City Halts Controversial ‘Remodel’ on Bollinger

By Sue Pascoe
Editor

Case #DIR-2016-1307-CDP. How did the of City of Los Angeles not notice that the plans posted for a remodel on a house in the Marquez Knolls area did not match the ensuing construction? Good question.

The house at 16815 Bollinger sold in June 2015 for $2.15 million to Helios Distressed R.E. Ventures LLC of Portland, Maine. Christopher Rhoades and Andrew Preston are principals.

The purchase was made from Palisades resident Tony Ramsey, who also sold Helios the plans for the proposed remodel of the 2,062-sq.-ft. 4-bedroom house, situated on 7,887 sq. ft.

Construction on 16815 Bollinger was stopped for lack of proper permit.

Construction on 16815 Bollinger was stopped for lack of proper permit.

On September 8, 2015, a demolition permit was issued for the garage on the property. Instead, the entire house, including the garage, was torn down.

Neighbors went to L.A. city inspectors and told them the posted notice said it was a remodel and that according to the zoning code, a remodel is defined as “the alteration of an existing building or structure, provided that at least 50 percent of the perimeter length of the contiguous exterior walls and 50 percent of the roof are retained.” Neighbors told the Palisades News that the inspector dismissed their concerns and said a building was a remodel even if one stud wall was left.

Framing started on the new house/garage and neighbors watched as the structure soon towered over existing homes. Residents contacted the city with concerns via a website in late December, but there was no response.

Three weeks later, neighbors saw on the website that their complaints had been dismissed and the case closed.

Neighbors continued to reach out to the city and went to Councilman Mike Bonin’s office. In April, construction stopped with the notice that it was being done without permits or inspections.

Bonin’s office was contacted and spokesperson David Graham-Caso told the News: “Our planning team looked into the work at the address you sent. The project was originally given a Coastal Exemption because it was considered a remodel, but as you note, the work was more extensive than that and the site’s developers were asked to file for a Coastal Development Permit (which they did last month). The next step is a hearing, which has not yet been scheduled.”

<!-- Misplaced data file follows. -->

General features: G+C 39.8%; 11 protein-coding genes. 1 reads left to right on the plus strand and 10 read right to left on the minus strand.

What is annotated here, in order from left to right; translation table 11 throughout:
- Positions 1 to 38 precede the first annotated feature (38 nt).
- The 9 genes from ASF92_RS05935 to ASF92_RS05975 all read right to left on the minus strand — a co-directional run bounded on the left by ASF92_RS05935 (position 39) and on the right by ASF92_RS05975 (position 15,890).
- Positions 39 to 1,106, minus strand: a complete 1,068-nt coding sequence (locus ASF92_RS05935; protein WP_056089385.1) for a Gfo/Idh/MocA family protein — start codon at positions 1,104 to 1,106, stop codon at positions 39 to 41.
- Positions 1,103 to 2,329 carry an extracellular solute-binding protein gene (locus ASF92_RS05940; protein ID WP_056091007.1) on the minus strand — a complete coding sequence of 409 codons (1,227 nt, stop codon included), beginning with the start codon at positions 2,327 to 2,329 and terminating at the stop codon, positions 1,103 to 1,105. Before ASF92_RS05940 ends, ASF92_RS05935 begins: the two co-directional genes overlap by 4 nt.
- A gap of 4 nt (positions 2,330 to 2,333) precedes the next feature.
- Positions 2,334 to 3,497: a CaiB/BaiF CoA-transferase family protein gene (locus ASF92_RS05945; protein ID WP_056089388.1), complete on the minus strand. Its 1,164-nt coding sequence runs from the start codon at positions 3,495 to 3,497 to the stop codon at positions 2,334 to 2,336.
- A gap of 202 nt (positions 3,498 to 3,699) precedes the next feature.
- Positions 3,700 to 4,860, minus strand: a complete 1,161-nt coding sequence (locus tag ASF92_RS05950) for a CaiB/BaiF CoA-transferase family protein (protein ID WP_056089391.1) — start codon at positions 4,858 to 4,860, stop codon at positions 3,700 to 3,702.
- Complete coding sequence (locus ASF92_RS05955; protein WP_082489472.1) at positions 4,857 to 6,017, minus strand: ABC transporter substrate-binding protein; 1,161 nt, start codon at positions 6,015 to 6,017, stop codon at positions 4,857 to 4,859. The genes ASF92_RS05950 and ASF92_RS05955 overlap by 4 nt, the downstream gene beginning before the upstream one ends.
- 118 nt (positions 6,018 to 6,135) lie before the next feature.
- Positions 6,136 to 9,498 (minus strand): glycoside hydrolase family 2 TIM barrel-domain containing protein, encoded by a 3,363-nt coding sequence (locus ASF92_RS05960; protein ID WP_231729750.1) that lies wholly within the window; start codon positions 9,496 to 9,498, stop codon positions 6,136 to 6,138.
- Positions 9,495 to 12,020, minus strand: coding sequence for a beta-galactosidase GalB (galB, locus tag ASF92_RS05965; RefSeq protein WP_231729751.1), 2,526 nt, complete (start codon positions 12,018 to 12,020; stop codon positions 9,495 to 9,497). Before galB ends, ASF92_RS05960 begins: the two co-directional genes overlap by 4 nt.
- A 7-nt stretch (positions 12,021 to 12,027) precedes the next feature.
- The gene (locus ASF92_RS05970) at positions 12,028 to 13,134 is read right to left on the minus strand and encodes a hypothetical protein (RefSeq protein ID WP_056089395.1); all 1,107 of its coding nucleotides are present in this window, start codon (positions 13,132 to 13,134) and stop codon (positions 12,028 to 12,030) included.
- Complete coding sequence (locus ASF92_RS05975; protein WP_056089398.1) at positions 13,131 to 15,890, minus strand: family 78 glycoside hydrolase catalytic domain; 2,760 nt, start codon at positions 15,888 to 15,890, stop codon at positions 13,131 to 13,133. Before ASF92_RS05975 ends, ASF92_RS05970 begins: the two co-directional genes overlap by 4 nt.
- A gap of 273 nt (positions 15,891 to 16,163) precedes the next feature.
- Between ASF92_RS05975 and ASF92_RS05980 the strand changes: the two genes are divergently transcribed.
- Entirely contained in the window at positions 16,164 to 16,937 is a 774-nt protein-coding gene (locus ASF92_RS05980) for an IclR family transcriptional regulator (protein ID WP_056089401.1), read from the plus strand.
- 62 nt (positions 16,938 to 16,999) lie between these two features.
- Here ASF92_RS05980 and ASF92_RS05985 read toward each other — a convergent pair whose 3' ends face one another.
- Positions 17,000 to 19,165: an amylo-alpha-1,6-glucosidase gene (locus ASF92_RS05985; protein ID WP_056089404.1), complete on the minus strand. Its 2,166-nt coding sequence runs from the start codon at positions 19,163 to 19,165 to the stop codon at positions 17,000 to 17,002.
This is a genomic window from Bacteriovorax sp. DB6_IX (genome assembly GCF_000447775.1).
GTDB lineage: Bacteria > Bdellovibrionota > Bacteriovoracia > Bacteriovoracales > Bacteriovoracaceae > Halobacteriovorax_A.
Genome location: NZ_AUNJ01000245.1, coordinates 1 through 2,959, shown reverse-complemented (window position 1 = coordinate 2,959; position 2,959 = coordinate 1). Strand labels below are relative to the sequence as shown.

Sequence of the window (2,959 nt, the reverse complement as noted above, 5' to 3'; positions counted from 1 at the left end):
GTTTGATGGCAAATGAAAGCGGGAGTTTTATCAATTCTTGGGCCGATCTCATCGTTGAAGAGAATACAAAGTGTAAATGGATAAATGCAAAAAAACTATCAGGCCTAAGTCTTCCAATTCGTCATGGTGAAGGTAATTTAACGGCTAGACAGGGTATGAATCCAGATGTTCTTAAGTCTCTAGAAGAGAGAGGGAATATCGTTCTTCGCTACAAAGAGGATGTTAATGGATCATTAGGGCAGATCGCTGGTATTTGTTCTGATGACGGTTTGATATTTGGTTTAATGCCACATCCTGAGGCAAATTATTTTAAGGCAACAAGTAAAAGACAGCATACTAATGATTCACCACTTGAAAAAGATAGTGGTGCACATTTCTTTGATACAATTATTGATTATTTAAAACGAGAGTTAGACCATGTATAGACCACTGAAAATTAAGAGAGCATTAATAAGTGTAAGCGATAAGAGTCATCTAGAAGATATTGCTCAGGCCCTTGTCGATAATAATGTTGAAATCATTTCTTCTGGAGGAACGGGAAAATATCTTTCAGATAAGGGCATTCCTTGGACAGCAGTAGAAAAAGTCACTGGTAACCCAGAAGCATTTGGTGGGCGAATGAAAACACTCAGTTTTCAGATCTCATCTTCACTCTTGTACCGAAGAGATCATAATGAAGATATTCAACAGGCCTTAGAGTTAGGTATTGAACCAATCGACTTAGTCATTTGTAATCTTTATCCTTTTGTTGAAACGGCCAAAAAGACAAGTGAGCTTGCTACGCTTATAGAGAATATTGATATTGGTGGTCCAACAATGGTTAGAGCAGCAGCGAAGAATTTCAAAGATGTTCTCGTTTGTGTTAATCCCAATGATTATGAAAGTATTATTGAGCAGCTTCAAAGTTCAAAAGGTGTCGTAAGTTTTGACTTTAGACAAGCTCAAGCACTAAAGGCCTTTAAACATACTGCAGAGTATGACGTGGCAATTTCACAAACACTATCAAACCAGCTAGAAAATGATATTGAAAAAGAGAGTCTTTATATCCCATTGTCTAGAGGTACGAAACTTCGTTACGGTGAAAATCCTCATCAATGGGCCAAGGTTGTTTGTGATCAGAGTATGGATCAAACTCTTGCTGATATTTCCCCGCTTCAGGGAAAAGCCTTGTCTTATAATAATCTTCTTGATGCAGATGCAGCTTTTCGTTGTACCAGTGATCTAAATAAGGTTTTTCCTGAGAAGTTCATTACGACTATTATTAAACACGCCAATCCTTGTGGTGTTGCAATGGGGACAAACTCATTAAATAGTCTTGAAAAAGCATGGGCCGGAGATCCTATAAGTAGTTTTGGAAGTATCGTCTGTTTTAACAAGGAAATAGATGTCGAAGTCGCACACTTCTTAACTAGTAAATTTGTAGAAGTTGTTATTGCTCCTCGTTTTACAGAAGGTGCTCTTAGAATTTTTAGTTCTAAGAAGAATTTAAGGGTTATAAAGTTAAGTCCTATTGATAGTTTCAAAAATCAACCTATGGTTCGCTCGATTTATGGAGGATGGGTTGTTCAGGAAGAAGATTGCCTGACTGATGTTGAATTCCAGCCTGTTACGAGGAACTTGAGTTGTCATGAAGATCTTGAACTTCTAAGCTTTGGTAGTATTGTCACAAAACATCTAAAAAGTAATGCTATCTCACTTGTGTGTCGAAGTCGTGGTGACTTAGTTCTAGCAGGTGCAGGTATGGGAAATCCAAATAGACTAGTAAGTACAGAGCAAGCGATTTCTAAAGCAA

Graham-Caso was asked by the News how the project could have gone forward when the permit did not match the construction. He responded,“From what I can tell through conversations with colleagues about the project, this situation was the result of confusion between city departments and the multiple owners of the property.

“When the contractor started doing work on the property, they discovered that it needed some foundation work to provide additional support, which required more extensive work, and thus more thorough permits than had originally been issued. The Planning Department wasn’t notified of the more extensive work, however, until after construction had already began.

“The owner who originally sought permits for the site sold the property, so I’m not sure if the owner did not tell the Planning Department about the more extensive work on purpose, or if it was simple confusion by the new owner who assumed the permits granted for the site were adequate, or if the Planning Department and Building and Safety Department didn’t communicate effectively about the new work at the site (or if it was some combination of the above). Alan Como has been assigned the case in the Planning Department.”

The News spoke to Ramsey, who said the plans the city had were for a remodel.

The News contacted Como to ask what recourse do residents have if the posted permit does not match what is being done? And how could such a mistake happen that a city inspector didn’t have the plans in hand while at a site?

He did not respond by presstime.

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